A Taste of Environmental Equity in Mesquite, Texas

Mixed-use affordable housing facility in Dallas area, the Villas at Vanston Park, embraces Silva Cells to grow large trees along adjacent streetscape


The Villas at Vanston Park is the crown jewel of the Thomasson Square revitalization project in Mesquite, Texas — a three-block community in the Dallas Metroplex suburb that underwent a transformation beginning in 2013. The objectives of the initiative were both to spur economic regeneration and to enhance the public space itself, including making the road more pedestrian friendly and improving the streetscape experience. Taking advantage of $3 million in public funding as well as the tax investment reinvestment zone (TIRZ), Sphinx Development built the Villas at Vanston Park: a three-story mixed-use residential facility with dozens of affordable housing units. Along the adjacent Kate Sidran Way streetscape, 22 trees were planted in Silva Cells: a now-thriving urban forestry in which residents of the new villas can enjoy shady respite from the hot sun in an otherwise concrete-centric city space.

Installation Summary

Number of Silva Cells: 200 (3x)

Number of Trees: 22

Total Soil Volume: 9,460 ft3

Type of Project: Streetscape

Project Developer: Sphinx Development

Project Engineer: CEI Engineering

Project Contractor: SPSD Inc.

Installation Date of Silva Cells: Spring 2016

Mesquite and the Thomasson Square Project

Located twenty minutes east of the Dallas city center, Mesquite — the “Rodeo Capital of Texas” — is home to more than 150,000 residents. Thomasson Square, a three-block district of Mesquite situated just north of Highway 30, was in 2010 identified by local officials as an area in serious need of an economic and infrastructure upgrade. The Thomasson Square Project was thus launched in 2013. According to the City of Mesquite’s overview of the project, it had three primary objectives:

  • Transform an aging, distressed commercial area into an engaging place with new businesses and new households
  • Use investment by the City of Mesquite as a catalyst to encourage property owners to re-invest in their own properties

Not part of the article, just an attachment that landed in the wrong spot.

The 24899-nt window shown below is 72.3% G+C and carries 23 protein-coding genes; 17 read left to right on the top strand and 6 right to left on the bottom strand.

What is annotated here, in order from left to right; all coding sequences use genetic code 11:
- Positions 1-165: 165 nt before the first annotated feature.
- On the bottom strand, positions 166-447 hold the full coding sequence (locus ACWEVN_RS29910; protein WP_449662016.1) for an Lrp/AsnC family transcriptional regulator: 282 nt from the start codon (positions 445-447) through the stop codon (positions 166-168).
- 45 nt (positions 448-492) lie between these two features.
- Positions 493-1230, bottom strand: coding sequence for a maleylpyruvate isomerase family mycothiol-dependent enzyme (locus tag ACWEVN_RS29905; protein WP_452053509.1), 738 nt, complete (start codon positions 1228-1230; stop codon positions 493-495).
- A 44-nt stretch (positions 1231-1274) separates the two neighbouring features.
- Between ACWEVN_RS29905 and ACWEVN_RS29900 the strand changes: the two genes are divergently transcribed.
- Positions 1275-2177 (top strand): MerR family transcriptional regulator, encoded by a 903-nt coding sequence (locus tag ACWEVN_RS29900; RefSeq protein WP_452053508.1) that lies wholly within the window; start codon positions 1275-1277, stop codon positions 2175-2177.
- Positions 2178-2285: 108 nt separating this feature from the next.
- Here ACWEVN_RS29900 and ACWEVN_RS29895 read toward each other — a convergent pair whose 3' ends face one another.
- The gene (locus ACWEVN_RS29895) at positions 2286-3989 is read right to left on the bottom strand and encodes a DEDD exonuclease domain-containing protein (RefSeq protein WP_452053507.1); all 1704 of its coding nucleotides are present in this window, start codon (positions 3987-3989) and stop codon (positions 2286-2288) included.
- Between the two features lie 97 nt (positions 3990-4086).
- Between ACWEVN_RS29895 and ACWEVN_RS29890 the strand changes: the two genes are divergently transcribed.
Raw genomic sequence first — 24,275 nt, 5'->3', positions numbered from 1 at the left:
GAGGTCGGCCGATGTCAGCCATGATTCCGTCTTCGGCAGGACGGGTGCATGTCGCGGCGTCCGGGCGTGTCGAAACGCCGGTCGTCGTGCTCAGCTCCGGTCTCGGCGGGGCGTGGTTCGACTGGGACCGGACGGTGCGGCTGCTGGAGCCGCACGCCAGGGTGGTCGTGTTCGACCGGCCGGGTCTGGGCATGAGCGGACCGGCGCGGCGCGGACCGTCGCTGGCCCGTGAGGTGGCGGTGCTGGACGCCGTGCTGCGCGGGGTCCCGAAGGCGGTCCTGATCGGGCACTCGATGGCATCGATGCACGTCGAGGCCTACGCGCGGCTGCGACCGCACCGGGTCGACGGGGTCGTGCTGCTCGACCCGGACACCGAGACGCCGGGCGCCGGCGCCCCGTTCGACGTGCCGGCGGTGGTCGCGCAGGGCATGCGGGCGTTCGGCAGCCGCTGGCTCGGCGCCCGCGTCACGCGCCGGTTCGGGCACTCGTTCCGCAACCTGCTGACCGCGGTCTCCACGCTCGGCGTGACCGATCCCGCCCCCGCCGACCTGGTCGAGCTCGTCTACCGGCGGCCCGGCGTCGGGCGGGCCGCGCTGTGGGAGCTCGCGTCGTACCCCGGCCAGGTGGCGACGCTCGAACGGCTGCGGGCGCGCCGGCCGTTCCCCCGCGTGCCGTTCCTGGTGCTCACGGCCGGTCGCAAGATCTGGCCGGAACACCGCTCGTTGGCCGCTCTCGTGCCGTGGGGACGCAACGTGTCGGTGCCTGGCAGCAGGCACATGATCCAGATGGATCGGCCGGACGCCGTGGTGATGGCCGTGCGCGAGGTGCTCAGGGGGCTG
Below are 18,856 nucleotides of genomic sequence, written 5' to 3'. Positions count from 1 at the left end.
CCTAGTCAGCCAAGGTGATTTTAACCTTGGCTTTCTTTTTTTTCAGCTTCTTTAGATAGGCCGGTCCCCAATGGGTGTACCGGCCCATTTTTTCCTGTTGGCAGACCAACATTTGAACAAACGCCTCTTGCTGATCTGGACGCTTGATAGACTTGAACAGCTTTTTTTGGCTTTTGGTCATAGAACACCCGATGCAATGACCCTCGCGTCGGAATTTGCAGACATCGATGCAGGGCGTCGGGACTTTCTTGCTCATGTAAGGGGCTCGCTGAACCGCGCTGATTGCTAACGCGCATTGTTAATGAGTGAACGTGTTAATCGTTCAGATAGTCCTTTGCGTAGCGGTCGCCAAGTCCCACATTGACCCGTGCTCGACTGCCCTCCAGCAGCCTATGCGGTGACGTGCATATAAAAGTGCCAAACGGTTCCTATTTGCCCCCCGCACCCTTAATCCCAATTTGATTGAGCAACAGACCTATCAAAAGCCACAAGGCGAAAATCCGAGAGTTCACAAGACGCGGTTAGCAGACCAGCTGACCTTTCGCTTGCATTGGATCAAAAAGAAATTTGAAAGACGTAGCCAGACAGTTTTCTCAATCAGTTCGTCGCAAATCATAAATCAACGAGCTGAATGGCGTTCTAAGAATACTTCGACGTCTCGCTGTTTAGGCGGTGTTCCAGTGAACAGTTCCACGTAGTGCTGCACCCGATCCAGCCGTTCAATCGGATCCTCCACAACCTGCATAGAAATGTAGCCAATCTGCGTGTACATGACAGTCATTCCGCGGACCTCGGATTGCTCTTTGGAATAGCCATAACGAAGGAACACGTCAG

• Change the current patterns of high-speed, cut-through traffic to an environment which encourages visitors and customers to stop and shop in Mesquite

In essence, Thomasson Square was embarking on a “placemaking” endeavor: creating a new, vibrant sense of space in the neighborhood — one of the cornerstone components of which is often green space, as was embraced in this project.

The Villas at Vanston Park and its Vibrant Urban Forest

One of the initial components of the Thomasson Square project to be complete — done in tandem with public-realm upgrades and serving as a centerpiece for the revamped neighborhood — was the new Villas at Vanston Park, officially opening in 2017. The first major development in the area in decades, the villas feature 155 apartments, a center courtyard swimming pool, and ground-floor retail space. Many of the new apartments, because they were built with tax-credit financing, are earmarked as affordable housing — providing residents with access to modern residential options at an economical price.

The infrastructure surrounding the new villas received a simultaneous facelift. Gus Thomasson Road, the district’s major thoroughfare, was made safer and more pedestrian friendly, downsized from six lanes to four with widened sidewalks and bump-out zones. Richard Gertson, Mesquite’s city community development director, noted that “The area will be more walkable, a place where people can walk through and enjoy and visit the businesses that redevelop along the street.”

Kate Sidran Way, an adjacent street along which the villas’ primary entrance resides, was also given a major green overhaul: 22 trees were planted in 2016, 12 on each side, of the single-block streetscape — each one accessing lightly compacted soil volume thanks to Silva Cells. This strip of urban forest is now flourishing, in contrast to trees planted on the Gus Thomasson Road building edge, which, though planted a few years later, are not in Silva Cells and have in turn not shown much growth.

This project serves as a small sampling of environmental equity — the large trees in front of the villas’ entrance provide great canopy coverage for all residents entering the building as well as those with northwest-facing apartments, who receive cool evening shade within their dwellings. This is an important objective for cities around the world, many of which have demonstrably lower tree canopies in low-income neighborhoods; it’s crucial that city residents of all socioeconomic backgrounds be given access to the services provided by mature trees.

Still, more could be done. The neighborhood, while anchored by the new Villas at Vanston Park, is still largely a gray-dominated district. The Silva Cells-assisted strip of urban forestry on Kate Sidran Way should serve as a testament to what could be done with prioritization and investment in public green space.

Additional Resources

For other DeepRoot projects in the Dallas-Fort Worth area, check out these case studies:

Pacific Plaza

Trinity Mills

Sundance Square


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